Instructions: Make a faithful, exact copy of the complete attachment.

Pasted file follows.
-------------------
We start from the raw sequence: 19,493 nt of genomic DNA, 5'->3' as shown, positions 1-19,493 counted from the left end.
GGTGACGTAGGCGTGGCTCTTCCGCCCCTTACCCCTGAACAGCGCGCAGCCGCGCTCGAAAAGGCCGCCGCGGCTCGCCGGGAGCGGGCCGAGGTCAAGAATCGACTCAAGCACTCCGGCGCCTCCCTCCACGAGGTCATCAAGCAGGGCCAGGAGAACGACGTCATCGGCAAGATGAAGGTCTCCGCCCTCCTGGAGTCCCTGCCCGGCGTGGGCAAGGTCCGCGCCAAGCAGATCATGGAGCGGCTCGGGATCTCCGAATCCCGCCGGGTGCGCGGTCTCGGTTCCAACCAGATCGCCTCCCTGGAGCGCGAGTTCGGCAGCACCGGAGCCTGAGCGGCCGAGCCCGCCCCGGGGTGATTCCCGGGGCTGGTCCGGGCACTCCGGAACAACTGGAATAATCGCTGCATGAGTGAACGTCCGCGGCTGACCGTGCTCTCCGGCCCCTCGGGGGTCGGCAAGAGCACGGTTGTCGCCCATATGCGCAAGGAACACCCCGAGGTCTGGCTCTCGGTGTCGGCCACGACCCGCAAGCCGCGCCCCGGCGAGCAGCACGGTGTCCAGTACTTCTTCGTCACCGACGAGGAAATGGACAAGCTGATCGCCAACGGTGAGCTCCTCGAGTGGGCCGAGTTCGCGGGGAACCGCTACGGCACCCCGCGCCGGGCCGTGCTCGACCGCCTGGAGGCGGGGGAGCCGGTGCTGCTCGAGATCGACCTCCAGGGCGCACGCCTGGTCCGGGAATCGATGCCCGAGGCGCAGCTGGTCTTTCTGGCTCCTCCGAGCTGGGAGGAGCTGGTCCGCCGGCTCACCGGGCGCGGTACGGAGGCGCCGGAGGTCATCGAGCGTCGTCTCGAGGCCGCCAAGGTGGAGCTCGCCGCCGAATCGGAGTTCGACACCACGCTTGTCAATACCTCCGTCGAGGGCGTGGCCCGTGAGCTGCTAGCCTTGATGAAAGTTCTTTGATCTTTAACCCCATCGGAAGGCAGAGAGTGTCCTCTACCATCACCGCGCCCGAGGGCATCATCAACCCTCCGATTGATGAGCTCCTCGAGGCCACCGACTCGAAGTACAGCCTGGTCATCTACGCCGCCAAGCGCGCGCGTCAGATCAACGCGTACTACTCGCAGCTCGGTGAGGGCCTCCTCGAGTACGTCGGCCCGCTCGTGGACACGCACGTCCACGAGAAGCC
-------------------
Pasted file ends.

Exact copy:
We start from the raw sequence: 19,493 nt of genomic DNA, 5'->3' as shown, positions 1-19,493 counted from the left end.
GGTGACGTAGGCGTGGCTCTTCCGCCCCTTACCCCTGAACAGCGCGCAGCCGCGCTCGAAAAGGCCGCCGCGGCTCGCCGGGAGCGGGCCGAGGTCAAGAATCGACTCAAGCACTCCGGCGCCTCCCTCCACGAGGTCATCAAGCAGGGCCAGGAGAACGACGTCATCGGCAAGATGAAGGTCTCCGCCCTCCTGGAGTCCCTGCCCGGCGTGGGCAAGGTCCGCGCCAAGCAGATCATGGAGCGGCTCGGGATCTCCGAATCCCGCCGGGTGCGCGGTCTCGGTTCCAACCAGATCGCCTCCCTGGAGCGCGAGTTCGGCAGCACCGGAGCCTGAGCGGCCGAGCCCGCCCCGGGGTGATTCCCGGGGCTGGTCCGGGCACTCCGGAACAACTGGAATAATCGCTGCATGAGTGAACGTCCGCGGCTGACCGTGCTCTCCGGCCCCTCGGGGGTCGGCAAGAGCACGGTTGTCGCCCATATGCGCAAGGAACACCCCGAGGTCTGGCTCTCGGTGTCGGCCACGACCCGCAAGCCGCGCCCCGGCGAGCAGCACGGTGTCCAGTACTTCTTCGTCACCGACGAGGAAATGGACAAGCTGATCGCCAACGGTGAGCTCCTCGAGTGGGCCGAGTTCGCGGGGAACCGCTACGGCACCCCGCGCCGGGCCGTGCTCGACCGCCTGGAGGCGGGGGAGCCGGTGCTGCTCGAGATCGACCTCCAGGGCGCACGCCTGGTCCGGGAATCGATGCCCGAGGCGCAGCTGGTCTTTCTGGCTCCTCCGAGCTGGGAGGAGCTGGTCCGCCGGCTCACCGGGCGCGGTACGGAGGCGCCGGAGGTCATCGAGCGTCGTCTCGAGGCCGCCAAGGTGGAGCTCGCCGCCGAATCGGAGTTCGACACCACGCTTGTCAATACCTCCGTCGAGGGCGTGGCCCGTGAGCTGCTAGCCTTGATGAAAGTTCTTTGATCTTTAACCCCATCGGAAGGCAGAGAGTGTCCTCTACCATCACCGCGCCCGAGGGCATCATCAACCCTCCGATTGATGAGCTCCTCGAGGCCACCGACTCGAAGTACAGCCTGGTCATCTACGCCGCCAAGCGCGCGCGTCAGATCAACGCGTACTACTCGCAGCTCGGTGAGGGCCTCCTCGAGTACGTCGGCCCGCTCGTGGACACGCACGTCCACGAGAAGCC